Studying and reflecting on the lives and careers of African-American people was more than just a Black History Month assignment at Brookhollow Elementary, it was a transformation. The hallways and doorways were transformed into learning experiences and pieces of outstanding artwork. The students were transfixed and eager to explain what they learned and what they could become.

One friend talked about Mae Jemison and how she was the first African-American woman to travel into space. He pointed to his drawing of Ms. Jemison and his written essay and explained how it was hard work, especially all of that typing. He beamed when he talked about her legacy.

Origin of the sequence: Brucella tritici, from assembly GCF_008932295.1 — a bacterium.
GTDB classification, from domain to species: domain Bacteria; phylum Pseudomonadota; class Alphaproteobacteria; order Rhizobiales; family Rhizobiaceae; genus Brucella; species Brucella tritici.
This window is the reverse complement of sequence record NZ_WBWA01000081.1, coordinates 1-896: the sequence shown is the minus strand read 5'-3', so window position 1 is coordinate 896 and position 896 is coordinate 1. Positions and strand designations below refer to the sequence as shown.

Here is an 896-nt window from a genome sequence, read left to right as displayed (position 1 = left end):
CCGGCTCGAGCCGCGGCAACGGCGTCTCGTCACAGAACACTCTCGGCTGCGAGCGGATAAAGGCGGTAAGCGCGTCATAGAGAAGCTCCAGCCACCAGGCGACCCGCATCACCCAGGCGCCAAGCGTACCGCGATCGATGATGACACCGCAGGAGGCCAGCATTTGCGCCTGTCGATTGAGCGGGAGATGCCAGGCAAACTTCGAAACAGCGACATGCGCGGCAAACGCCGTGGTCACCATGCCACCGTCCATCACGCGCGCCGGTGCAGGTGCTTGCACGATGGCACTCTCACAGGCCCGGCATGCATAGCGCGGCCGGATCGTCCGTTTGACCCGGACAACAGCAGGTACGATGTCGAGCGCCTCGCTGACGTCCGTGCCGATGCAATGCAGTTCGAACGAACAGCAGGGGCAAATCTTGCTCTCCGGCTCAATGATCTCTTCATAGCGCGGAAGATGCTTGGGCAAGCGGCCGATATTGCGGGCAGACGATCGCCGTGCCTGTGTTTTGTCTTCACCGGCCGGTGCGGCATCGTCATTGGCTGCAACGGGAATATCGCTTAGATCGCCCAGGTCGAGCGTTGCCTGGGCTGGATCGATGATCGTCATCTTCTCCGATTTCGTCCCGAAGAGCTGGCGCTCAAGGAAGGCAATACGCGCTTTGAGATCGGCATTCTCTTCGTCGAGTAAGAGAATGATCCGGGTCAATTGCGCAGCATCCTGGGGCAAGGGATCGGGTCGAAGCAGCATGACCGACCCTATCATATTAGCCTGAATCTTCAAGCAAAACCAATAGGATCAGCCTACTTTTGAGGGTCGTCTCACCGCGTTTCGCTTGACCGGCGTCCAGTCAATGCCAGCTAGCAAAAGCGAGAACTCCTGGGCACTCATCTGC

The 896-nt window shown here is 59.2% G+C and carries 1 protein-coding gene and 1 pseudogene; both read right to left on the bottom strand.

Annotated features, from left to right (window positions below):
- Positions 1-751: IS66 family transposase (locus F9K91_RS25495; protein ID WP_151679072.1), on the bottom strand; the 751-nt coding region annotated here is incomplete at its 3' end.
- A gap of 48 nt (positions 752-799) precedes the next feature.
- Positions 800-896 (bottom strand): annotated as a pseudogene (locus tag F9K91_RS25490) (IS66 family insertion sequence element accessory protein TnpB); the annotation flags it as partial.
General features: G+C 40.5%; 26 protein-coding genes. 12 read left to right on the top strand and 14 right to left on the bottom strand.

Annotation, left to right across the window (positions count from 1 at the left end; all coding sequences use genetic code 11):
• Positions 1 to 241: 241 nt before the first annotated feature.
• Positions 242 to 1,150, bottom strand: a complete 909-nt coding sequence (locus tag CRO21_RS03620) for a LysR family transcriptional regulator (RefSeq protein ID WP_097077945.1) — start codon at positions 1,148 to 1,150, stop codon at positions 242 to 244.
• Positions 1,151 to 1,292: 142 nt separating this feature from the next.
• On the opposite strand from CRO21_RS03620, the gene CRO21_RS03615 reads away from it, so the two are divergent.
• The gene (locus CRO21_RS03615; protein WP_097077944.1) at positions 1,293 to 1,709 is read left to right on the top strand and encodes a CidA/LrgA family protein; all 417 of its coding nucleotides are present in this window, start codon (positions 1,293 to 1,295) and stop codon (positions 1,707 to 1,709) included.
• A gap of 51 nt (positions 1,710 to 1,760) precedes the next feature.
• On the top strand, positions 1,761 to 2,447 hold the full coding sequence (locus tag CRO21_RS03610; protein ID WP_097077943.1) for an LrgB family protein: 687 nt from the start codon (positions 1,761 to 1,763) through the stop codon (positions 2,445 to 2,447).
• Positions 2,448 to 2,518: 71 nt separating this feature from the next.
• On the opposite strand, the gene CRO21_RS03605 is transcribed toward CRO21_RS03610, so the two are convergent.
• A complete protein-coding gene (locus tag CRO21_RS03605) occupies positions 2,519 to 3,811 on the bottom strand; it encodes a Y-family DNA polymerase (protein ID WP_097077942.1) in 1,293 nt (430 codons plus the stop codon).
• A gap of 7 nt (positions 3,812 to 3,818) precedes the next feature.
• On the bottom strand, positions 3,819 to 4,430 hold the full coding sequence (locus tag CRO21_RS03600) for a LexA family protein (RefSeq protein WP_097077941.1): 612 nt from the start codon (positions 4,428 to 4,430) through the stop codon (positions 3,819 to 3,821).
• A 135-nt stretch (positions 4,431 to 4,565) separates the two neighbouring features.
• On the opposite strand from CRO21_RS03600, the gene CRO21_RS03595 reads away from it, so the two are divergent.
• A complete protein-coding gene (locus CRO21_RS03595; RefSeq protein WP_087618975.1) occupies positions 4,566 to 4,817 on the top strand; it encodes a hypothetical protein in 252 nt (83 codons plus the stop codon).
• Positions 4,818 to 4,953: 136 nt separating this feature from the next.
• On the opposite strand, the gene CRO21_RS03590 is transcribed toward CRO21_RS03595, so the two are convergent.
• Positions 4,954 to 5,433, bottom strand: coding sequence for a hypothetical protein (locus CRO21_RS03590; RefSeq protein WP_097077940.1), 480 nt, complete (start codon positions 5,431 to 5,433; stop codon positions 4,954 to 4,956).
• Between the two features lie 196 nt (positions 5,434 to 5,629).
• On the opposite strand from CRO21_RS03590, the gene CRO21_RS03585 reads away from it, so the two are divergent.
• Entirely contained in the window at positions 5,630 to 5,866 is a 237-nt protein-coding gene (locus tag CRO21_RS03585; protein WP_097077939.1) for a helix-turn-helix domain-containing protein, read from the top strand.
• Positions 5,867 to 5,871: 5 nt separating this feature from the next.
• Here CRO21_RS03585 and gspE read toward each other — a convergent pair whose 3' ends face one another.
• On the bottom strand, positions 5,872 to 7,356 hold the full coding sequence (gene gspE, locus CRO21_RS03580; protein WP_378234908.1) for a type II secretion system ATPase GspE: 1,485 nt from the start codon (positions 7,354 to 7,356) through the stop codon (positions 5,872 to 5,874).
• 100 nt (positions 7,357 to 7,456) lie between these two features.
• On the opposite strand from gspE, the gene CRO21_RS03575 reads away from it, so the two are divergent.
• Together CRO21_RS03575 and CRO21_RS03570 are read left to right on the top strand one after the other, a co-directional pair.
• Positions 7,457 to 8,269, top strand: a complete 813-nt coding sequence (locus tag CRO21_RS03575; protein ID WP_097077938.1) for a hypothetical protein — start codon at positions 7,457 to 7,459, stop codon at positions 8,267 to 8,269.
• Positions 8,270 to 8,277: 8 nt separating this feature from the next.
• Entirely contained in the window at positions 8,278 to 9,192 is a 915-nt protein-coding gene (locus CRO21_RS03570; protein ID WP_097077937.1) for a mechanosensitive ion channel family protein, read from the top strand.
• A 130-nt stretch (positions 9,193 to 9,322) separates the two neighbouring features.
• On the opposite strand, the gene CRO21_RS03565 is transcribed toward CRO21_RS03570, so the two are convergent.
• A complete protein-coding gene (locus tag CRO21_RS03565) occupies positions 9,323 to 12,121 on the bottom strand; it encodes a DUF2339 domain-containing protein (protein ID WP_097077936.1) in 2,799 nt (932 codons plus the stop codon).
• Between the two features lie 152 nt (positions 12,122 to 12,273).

The students made airplanes that hung from the ceiling in the hallways. They wrote essays and quotes that resonate to students today. Quotes like: Never limit yourself because of other’s limited imagination.

One project the students did was developed by an African-American artist who used a technique to make crumpled paper look like a quilt. The students each designed a square for the quilt to show “weaving the fabric of change.”

Today, the students at Brookhollow Elementary can tell you some of their favorite African-American heroes that they studied and how that learning about them transformed their way of thinking.

Below are just a few examples of the creative pieces at Brookhollow Elementary: